Provo Police Sgt. Dan Dove said anytime unemployment goes up, the number of people on the streets increases as well, not just in Provo but throughout the county. However, individuals on the streets are not necessarily without a home.

“Those we have run into, they’re not homeless. They have apartments and cars,” Dove said. “They play to people’s humanity through signs. We’ve done some pretty extensive investigations that show criminal backgrounds and histories. We’ve been able to prove that.”

Dove said there is strict enforcement against aggressive panhandling and encouraged citizens to call the police if they are approached with force.

“(Panhandlers) can stand there as that’s a freedom of choice, but if they start affecting businesses, if they prevent people from going where they want to go and follow or harass them, that is when we step in,” Dove said.

The signs along Center Street attempt to put a positive spin on the dilemma, asking passersby to “give where you know it will make a difference.”

On the other side of the argument, the American Civil Liberties Union of Utah believes certain liberties of the panhandlers have been threatened. Several ordinances in major cities have been challenged and defeated by the organization.

“We are vigilant about prohibitions or laws that are passed that curb individual rights found in the First Amendment,” said Leah Farrell, ACLU staff attorney. “When people start criminalizing, that’s a red flag.”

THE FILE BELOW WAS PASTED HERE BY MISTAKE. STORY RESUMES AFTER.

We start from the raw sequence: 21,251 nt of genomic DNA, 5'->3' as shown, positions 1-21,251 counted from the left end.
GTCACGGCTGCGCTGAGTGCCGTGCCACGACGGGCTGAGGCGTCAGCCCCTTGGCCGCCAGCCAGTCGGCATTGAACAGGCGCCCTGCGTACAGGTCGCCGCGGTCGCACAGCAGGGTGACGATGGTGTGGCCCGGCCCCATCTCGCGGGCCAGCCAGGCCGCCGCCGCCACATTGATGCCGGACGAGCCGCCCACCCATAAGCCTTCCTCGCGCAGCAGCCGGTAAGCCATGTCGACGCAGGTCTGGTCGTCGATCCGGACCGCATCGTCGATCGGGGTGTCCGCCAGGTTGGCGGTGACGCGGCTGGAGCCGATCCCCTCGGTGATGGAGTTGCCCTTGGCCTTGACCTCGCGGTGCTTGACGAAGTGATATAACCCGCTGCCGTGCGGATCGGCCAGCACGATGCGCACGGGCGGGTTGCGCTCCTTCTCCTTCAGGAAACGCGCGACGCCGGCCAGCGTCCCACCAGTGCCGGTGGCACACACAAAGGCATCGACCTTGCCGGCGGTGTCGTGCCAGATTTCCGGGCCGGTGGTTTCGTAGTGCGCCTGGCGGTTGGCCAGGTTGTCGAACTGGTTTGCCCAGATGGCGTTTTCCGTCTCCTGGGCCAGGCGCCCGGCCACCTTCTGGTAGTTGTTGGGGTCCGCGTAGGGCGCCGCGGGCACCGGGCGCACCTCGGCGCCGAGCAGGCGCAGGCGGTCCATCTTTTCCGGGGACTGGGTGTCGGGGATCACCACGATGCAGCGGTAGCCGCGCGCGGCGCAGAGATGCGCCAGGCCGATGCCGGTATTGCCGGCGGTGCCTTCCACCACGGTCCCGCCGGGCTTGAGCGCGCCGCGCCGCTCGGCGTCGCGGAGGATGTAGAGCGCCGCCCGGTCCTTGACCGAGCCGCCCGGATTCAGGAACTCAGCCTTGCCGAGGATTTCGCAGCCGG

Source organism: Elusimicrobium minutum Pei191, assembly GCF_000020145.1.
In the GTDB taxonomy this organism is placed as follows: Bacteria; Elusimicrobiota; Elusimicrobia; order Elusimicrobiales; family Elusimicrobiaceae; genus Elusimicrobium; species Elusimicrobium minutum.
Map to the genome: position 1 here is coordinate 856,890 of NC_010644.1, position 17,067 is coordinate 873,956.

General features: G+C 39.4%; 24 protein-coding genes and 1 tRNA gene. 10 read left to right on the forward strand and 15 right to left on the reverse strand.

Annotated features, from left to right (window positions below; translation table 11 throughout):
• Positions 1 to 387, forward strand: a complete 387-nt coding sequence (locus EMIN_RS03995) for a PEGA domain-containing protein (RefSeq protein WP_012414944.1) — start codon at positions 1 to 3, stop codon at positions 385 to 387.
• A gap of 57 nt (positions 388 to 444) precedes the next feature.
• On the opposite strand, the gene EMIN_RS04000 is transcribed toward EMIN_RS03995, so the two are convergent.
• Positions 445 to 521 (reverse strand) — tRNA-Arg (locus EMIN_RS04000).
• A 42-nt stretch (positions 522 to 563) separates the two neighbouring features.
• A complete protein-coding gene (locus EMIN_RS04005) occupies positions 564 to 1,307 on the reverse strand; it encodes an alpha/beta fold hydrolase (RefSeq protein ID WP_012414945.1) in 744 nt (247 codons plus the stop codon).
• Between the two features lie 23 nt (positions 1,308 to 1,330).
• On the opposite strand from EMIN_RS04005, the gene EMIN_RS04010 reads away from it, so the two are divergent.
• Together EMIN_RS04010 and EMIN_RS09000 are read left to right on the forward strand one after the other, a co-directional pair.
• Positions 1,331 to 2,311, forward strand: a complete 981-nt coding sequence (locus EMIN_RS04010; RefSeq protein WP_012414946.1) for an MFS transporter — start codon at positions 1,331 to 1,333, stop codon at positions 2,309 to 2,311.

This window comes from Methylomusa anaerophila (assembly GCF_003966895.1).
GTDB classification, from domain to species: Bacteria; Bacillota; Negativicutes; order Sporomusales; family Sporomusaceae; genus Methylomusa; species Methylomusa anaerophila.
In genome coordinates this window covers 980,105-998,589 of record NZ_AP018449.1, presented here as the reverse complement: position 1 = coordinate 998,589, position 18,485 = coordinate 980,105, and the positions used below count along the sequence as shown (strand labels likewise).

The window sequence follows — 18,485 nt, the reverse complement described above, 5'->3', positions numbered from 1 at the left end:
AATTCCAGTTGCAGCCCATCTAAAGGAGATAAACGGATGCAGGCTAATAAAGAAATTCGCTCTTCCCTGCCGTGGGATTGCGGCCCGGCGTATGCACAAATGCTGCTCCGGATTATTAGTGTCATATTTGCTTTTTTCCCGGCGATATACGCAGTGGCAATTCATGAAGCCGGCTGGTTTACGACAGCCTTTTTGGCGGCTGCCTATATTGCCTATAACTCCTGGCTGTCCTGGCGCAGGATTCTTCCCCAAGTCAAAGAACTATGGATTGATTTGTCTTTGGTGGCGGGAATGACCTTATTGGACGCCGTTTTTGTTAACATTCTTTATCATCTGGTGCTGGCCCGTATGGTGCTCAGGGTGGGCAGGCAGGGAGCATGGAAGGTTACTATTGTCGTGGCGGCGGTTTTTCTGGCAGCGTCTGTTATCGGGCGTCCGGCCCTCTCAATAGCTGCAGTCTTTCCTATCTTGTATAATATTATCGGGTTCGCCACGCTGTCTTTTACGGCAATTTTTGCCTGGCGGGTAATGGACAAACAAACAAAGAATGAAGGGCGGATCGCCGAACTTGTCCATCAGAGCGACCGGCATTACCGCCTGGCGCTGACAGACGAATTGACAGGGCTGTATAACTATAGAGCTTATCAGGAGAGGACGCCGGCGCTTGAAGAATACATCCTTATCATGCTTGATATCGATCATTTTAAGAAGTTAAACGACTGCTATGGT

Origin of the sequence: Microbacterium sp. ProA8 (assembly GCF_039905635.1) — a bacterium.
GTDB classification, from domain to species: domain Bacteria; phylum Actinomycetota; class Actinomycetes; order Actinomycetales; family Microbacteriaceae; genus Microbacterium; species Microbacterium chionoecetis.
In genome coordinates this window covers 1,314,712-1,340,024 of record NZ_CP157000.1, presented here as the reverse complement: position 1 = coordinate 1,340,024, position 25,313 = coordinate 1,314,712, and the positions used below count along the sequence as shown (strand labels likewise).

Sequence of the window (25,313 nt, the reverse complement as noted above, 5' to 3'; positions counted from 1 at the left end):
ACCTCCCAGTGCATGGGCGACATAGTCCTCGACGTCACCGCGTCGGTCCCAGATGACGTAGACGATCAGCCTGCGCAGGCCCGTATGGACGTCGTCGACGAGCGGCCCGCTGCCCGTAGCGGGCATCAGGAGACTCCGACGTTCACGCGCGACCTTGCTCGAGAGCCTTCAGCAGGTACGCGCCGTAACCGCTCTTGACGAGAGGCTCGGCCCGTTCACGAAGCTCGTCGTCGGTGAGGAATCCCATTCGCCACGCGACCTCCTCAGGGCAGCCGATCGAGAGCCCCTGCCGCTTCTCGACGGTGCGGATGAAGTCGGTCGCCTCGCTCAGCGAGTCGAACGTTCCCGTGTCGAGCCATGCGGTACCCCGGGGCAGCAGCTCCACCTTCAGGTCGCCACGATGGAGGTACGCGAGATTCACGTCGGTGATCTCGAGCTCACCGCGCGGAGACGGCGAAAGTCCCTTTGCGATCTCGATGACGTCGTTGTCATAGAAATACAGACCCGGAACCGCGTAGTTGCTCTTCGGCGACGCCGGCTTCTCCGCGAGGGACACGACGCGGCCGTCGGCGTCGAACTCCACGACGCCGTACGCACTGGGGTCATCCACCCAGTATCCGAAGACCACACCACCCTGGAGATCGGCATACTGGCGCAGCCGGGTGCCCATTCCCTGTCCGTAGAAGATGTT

Utah’s Commercial Solicitation Ordinance back in 2009 riled up civil libertarians throughout the state. The ACLU addressed the issue in a letter to former Salt Lake City Mayor Ralph Becker.

“(Mayor Becker’s) proposed ordinance purports to target ‘commercial solicitation.’ However, the Supreme Court of the United States has long recognized that charitable solicitations fall within a category of speech close to the heart of the First Amendment, distinguishable from ‘purely commercial speech,’” the letter read.

The letter went on to quote from Gresham v. Peterson, a case brought before the Seventh Circuit of the United States Court of Appeals: “While some communities might wish all solicitors, beggars and advocates of various causes be vanished from the streets, the First Amendment guarantees their right to be there, deliver their pitch and ask for support.”

Salt Lake City’s anti-panhandling law was cited as unconstitutional and struck down in early 2012.

Volunteer groups in Provo have been careful to stay away from the politics surrounding the issue.

“(Residents) can help so many more people if (they) give to an organization like Community Action,” Severinsen said. “So while everyone has to make their own decision about what is ‘right’ or ‘wrong,’ you will do more good by giving and volunteering. … Our community is compassionate, creative and innovative. Everyone here has the resources they need to make a real difference in their community in a way that is original and inspirational.”